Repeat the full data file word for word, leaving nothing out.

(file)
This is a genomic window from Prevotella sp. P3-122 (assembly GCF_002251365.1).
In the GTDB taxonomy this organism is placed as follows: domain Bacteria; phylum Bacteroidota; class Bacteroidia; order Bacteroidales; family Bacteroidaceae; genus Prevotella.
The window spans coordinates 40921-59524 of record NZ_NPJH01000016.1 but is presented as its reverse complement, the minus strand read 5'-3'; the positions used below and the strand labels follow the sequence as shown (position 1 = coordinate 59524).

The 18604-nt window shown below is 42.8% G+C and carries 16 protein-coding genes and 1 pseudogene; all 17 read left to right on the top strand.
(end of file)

This is a genomic window from Prevotella sp. P3-122 (assembly GCF_002251365.1).
In the GTDB taxonomy this organism is placed as follows: domain Bacteria; phylum Bacteroidota; class Bacteroidia; order Bacteroidales; family Bacteroidaceae; genus Prevotella.
The window spans coordinates 40921-59524 of record NZ_NPJH01000016.1 but is presented as its reverse complement, the minus strand read 5'-3'; the positions used below and the strand labels follow the sequence as shown (position 1 = coordinate 59524).

The 18604-nt window shown below is 42.8% G+C and carries 16 protein-coding genes and 1 pseudogene; all 17 read left to right on the top strand.